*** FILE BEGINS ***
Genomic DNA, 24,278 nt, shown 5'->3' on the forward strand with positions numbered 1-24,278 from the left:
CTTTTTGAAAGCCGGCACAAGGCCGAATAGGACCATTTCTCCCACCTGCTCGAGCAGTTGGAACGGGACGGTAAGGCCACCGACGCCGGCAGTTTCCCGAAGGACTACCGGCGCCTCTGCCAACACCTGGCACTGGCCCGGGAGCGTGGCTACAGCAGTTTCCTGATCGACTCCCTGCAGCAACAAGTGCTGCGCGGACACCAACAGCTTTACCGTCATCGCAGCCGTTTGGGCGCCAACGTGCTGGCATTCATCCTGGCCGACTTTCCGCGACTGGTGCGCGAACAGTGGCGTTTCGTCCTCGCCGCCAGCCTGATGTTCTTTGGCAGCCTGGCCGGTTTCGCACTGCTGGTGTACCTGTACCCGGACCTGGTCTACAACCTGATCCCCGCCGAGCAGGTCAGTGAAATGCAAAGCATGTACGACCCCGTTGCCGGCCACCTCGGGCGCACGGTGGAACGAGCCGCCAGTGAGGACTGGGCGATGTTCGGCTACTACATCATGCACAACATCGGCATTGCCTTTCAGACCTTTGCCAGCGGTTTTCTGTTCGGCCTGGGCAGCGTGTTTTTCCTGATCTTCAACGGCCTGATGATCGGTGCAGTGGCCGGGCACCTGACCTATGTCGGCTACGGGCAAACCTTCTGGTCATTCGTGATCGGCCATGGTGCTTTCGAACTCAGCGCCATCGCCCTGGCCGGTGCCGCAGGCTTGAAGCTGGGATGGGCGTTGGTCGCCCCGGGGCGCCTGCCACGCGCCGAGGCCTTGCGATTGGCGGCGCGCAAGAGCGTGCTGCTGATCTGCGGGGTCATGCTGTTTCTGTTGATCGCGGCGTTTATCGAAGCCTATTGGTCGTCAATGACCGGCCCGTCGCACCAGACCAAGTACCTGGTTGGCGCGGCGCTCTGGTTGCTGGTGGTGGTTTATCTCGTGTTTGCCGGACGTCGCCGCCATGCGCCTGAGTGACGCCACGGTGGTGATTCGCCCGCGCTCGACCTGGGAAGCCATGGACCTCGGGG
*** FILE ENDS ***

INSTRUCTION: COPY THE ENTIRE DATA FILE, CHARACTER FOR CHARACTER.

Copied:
Genomic DNA, 24,278 nt, shown 5'->3' on the forward strand with positions numbered 1-24,278 from the left:
CTTTTTGAAAGCCGGCACAAGGCCGAATAGGACCATTTCTCCCACCTGCTCGAGCAGTTGGAACGGGACGGTAAGGCCACCGACGCCGGCAGTTTCCCGAAGGACTACCGGCGCCTCTGCCAACACCTGGCACTGGCCCGGGAGCGTGGCTACAGCAGTTTCCTGATCGACTCCCTGCAGCAACAAGTGCTGCGCGGACACCAACAGCTTTACCGTCATCGCAGCCGTTTGGGCGCCAACGTGCTGGCATTCATCCTGGCCGACTTTCCGCGACTGGTGCGCGAACAGTGGCGTTTCGTCCTCGCCGCCAGCCTGATGTTCTTTGGCAGCCTGGCCGGTTTCGCACTGCTGGTGTACCTGTACCCGGACCTGGTCTACAACCTGATCCCCGCCGAGCAGGTCAGTGAAATGCAAAGCATGTACGACCCCGTTGCCGGCCACCTCGGGCGCACGGTGGAACGAGCCGCCAGTGAGGACTGGGCGATGTTCGGCTACTACATCATGCACAACATCGGCATTGCCTTTCAGACCTTTGCCAGCGGTTTTCTGTTCGGCCTGGGCAGCGTGTTTTTCCTGATCTTCAACGGCCTGATGATCGGTGCAGTGGCCGGGCACCTGACCTATGTCGGCTACGGGCAAACCTTCTGGTCATTCGTGATCGGCCATGGTGCTTTCGAACTCAGCGCCATCGCCCTGGCCGGTGCCGCAGGCTTGAAGCTGGGATGGGCGTTGGTCGCCCCGGGGCGCCTGCCACGCGCCGAGGCCTTGCGATTGGCGGCGCGCAAGAGCGTGCTGCTGATCTGCGGGGTCATGCTGTTTCTGTTGATCGCGGCGTTTATCGAAGCCTATTGGTCGTCAATGACCGGCCCGTCGCACCAGACCAAGTACCTGGTTGGCGCGGCGCTCTGGTTGCTGGTGGTGGTTTATCTCGTGTTTGCCGGACGTCGCCGCCATGCGCCTGAGTGACGCCACGGTGGTGATTCGCCCGCGCTCGACCTGGGAAGCCATGGACCTCGGGG